This new and richly-illustrated two-part study is the most comprehensive examination thus far undertaken into Vermeer and linear perspective. The first part considers how Vermeer and his contemporaries could have acquired knowledge of linear perspective needed to create the sensation of foreshortening and spatial recession in their paintings. The methods considered include geometric construction, the drawing frame, the pin-and-string method and the camera obscura. Each of these four methods is first examined in its functionality and practicality, and then weighed against correlating evidence exhibited in Vermeer's paintings.
The second part examines the perspective armature of each of his paintings, reveling their strengths, weakness and anomalies.
Also included are perspective diagrams of each painting, a list of period perspective manuals—many of which can be downloaded integrally in PDF format—a glossary of perspective terms as well as a list of writings focused on questions of Vermeer and perspective.
In cooperation with 18 art institutions that house paintings by Vermeer, Google has launched a new monographic website called Meet Vermeer as a part of its Google Art Project website. The new project features a ample series of videos and richly illustrated introductory essays that address various aspects Vermeer's life and artistic afterlife, including the artist's technique, defining themes and critical reception. The project also vaunts a smartphone app called Pocket Gallery. Pocket Gallery transforms an iOS- or Android-based smartphone into an ultra-high resolution exhibition that brings the complete works of Vermeer into a single Augmented Reality museum, designed specifically for the project by Google and curated by art historians.
For the pleasure of the more discerning art lover a or savvy art scholar, the California-based technical Goliath has turned its Art Camera—designed specifically for photographing works of art—on eight canvases by Vermeer creating the highest-ever resolution image ever made. In various works (e.g., The View of Delft, Girl with a Pearl Earring or The Geographer) the level of magnification is so astounding that we can question if greater magnification is any longer necessary, outside for purely conservational needs. The remaining works were photographed by the museums and collectors themselves and vary in resolution and color quality. The best high-resolution images include: Diana and her Companions, Christ in the House of Martha and Mary, The Milkmaid, The Little Street, The Glass of Wine, Girl with a Wineglass, The View of Delft, Woman in Blue Reading a Letter, Woman with a Pearl Necklace, A Lady Writing, The Geographer, The Girl with a Pearl Earring, The Love Letter, A Lady Standing at a Virginal and A Lady Seated at a Virginal. Both the newly photographed and museum images can been zoomed online, but they cannot be downloaded.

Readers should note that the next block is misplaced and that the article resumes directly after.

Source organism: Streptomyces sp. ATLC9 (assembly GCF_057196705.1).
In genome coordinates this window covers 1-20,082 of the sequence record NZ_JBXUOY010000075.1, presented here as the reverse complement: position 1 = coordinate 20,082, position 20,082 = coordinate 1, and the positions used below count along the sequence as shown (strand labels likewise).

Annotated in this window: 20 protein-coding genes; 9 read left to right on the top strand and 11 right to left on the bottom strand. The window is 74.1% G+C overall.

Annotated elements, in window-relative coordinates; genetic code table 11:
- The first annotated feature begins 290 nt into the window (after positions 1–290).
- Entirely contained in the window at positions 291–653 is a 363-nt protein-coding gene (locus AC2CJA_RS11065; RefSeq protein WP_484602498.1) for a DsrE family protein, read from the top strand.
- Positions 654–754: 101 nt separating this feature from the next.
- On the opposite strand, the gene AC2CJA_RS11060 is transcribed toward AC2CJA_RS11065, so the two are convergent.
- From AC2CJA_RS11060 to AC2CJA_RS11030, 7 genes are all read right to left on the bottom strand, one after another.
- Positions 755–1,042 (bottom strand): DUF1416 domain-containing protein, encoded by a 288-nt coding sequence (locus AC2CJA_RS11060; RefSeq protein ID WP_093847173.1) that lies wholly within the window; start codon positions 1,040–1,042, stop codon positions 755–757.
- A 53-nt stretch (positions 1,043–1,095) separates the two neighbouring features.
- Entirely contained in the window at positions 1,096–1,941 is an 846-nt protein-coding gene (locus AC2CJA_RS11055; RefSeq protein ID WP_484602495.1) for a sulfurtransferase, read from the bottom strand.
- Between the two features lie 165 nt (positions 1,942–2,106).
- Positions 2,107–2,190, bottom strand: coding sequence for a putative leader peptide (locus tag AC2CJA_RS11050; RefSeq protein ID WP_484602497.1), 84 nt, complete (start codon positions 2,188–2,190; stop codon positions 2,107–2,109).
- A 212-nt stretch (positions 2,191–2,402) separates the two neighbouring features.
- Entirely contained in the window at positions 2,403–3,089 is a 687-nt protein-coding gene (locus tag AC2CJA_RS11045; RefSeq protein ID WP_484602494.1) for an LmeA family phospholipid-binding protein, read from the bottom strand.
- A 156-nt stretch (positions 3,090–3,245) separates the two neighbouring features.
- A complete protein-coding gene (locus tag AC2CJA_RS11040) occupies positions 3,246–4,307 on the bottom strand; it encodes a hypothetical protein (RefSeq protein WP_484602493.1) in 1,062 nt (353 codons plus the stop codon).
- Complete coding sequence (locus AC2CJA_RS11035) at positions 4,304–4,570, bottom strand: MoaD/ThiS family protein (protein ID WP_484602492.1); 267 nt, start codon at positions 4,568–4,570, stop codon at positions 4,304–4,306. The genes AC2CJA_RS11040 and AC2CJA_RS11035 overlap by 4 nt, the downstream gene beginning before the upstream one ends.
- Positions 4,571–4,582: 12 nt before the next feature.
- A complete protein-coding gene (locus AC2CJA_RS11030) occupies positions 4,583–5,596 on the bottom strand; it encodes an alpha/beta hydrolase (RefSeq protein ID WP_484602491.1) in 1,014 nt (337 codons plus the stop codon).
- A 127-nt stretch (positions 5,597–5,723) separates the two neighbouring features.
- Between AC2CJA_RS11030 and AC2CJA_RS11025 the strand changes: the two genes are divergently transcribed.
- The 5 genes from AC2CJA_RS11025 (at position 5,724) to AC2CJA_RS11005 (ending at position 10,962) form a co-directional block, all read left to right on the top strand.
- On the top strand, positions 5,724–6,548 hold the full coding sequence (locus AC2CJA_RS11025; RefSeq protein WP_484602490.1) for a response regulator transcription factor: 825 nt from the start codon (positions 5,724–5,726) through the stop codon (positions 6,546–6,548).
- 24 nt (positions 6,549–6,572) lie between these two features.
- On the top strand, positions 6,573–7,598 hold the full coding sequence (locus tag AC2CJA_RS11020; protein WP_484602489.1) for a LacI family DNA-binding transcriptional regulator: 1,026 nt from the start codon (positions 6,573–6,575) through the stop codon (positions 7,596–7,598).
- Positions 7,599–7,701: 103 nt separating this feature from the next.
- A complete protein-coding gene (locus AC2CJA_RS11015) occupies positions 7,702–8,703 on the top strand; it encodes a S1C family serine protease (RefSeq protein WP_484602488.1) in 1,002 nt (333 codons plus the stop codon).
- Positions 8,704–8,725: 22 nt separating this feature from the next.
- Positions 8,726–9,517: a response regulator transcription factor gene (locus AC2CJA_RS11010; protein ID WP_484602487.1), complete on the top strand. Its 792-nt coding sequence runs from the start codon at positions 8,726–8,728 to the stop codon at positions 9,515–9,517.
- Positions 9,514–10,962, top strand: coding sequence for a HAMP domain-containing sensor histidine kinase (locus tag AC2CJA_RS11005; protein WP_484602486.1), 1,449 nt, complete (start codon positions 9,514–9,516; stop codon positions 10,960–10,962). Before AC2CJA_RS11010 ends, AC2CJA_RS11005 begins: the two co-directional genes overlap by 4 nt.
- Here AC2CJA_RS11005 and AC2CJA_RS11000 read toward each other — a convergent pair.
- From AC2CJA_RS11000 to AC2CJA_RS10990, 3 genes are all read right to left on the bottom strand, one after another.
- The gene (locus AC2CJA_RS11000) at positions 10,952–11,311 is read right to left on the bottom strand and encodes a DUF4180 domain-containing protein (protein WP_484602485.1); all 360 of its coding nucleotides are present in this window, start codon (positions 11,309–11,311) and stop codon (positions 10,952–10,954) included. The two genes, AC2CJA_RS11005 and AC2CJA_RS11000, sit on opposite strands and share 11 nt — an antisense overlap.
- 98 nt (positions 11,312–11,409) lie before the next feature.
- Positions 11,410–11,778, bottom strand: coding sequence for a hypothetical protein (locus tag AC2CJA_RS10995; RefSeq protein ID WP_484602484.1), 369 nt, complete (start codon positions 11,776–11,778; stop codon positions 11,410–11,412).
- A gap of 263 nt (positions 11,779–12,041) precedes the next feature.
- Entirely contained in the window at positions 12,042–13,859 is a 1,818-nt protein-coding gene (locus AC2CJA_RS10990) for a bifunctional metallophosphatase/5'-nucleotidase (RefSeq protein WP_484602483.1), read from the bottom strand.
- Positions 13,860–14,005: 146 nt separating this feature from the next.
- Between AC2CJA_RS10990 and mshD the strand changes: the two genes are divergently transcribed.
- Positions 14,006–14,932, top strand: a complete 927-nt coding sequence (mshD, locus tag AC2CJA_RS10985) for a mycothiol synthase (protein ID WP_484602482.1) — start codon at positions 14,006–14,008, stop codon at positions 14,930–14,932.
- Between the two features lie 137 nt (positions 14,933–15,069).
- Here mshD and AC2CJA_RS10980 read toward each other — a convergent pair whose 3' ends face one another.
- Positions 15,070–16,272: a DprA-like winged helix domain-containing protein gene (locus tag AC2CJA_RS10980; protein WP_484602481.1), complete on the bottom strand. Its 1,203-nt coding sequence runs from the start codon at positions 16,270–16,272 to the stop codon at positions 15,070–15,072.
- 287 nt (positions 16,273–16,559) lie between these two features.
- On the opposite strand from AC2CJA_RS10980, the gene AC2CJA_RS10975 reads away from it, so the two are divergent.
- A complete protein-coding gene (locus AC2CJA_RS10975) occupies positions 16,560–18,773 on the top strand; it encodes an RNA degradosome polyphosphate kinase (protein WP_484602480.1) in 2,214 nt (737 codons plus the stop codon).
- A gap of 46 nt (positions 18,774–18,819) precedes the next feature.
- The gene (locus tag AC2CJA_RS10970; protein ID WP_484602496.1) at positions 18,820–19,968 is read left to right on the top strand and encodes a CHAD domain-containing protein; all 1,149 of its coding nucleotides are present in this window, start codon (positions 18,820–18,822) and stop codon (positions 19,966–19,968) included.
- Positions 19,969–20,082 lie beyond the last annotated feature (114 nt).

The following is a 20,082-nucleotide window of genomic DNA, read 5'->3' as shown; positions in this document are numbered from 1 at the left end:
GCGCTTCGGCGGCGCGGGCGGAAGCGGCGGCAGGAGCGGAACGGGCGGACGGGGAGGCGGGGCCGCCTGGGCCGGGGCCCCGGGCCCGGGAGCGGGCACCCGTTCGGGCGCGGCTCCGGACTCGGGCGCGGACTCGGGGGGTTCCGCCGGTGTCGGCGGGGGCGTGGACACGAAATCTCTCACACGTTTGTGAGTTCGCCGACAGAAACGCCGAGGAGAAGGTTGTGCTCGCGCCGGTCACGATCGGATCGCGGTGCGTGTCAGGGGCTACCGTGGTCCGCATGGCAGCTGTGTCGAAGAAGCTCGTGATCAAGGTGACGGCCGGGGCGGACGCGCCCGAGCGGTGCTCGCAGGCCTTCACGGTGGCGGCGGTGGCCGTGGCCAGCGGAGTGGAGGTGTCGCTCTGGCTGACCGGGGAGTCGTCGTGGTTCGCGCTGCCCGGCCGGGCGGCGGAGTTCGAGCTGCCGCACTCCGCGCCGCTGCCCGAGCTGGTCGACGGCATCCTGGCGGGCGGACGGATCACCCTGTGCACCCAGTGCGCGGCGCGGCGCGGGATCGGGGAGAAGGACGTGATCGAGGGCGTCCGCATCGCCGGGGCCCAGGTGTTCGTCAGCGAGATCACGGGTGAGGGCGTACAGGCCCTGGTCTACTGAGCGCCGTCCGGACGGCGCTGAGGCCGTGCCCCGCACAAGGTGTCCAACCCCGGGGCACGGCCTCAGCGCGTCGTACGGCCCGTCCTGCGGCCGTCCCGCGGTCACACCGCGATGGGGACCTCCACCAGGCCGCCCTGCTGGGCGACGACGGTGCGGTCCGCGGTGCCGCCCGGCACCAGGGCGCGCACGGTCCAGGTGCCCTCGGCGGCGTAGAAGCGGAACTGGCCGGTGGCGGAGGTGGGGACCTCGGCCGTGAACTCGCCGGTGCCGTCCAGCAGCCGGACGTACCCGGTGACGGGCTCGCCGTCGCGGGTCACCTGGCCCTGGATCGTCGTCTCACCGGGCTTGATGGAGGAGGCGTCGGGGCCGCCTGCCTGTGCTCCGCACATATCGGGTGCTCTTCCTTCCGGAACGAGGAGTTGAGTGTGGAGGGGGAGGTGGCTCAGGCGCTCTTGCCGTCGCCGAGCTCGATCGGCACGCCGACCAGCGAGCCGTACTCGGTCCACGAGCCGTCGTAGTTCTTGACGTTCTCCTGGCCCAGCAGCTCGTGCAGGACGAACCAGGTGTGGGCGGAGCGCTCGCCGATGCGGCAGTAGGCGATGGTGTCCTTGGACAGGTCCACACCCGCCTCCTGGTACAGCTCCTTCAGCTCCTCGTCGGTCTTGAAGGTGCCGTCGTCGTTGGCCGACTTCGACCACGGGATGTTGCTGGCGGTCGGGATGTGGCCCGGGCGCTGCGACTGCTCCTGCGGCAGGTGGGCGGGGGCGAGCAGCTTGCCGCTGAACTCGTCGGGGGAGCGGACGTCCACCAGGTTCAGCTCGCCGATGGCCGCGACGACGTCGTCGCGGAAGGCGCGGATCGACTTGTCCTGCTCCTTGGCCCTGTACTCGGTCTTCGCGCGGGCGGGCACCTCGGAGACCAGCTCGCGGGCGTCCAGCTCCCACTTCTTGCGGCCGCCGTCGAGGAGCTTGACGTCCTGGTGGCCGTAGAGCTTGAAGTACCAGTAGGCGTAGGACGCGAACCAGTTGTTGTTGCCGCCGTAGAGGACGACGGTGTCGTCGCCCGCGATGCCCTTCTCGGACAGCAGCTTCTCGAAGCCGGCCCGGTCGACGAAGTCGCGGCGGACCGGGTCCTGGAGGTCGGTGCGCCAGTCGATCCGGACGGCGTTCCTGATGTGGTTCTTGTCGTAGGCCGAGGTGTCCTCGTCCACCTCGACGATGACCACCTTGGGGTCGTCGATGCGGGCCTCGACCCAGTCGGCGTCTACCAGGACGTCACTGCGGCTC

or go directly to the painting which interests you most:
Making the Difference: Vermeer and The Dutch Art
Ueno Royal Museum, Tokyo
October 5, 2018–February 3, 2019
Following a consolidated trend by organizers to tout the number of Vermeer paintings in their exhibitions, the Ueno Royal Museum boasts 9 out of 36 Vermeers have been brought to Japan, making it the largest showing of his work in the country. One of the exhibit's highlights is The Wine Glass, loaned from the Gemäldegalerie in Berlin, one of a handful of paintings by Vermeer that rarely travels. Other paintings from museums in Europe and the U.S. include Christ in the House of Martha and Maria, The Procuress, The Milkmaid, Woman with a Lute, A Lady Writing, Girl with a Red Hat, Woman with a Pearl Necklace and Woman Writing a Letter with her Maid.
An illustrated catalogue featuring all 49 works including the 10 Vermeer exhibited between the Tokyo and Osaka exhibitions will be available for purchase.
Each day, tickets are designated into six entry windows. After entrance visitors may remain in the exhibition for an unlimited time.
special exhibition features:
the second venue will be held at Osaka :
Making the Difference: Vermeer and The Dutch Art
Museum of Fine Arts of Osaka
February 16, 2019–May 12, 2019
The exhibit will differ from the Tokyo venue and will feature not nine, but six paintings by Vermeer: Christ in the House of Martha and Mary, The Procuress, A Lady Writing, Woman with a Lute, The Love Letter and A Lady Writing a Letter with her Maid.
Within hours of his arrival at a federal prison in West Virginia, New England gangster James “Whitey” Bulger was beaten to death on October 30 by inmates Tuesday, marking the final, brutal chapter in the life of one of Boston’s most notorious villains.
Given Bulger’s status as Boston’s ruling crime boss and a top FBI informant his name frequently came up in connection with the theft of Vermeer's The Concert stolen from Boston’s Isabella Stewart Gardner Museum in 1990. He was often mentioned as a possible mastermind behind the theft—or at least someone who might have information about it. Hopes for the recovery of Vermeer's masterpiece rose after he and his girlfriend were was arrested by the FBI in June 2011 in a modest California home, on the basis that he might have been willing to trade information about the picture's whereabouts for a go-free pass from life imprisonment.
Unfortunately, at the moment there are no leads in the case.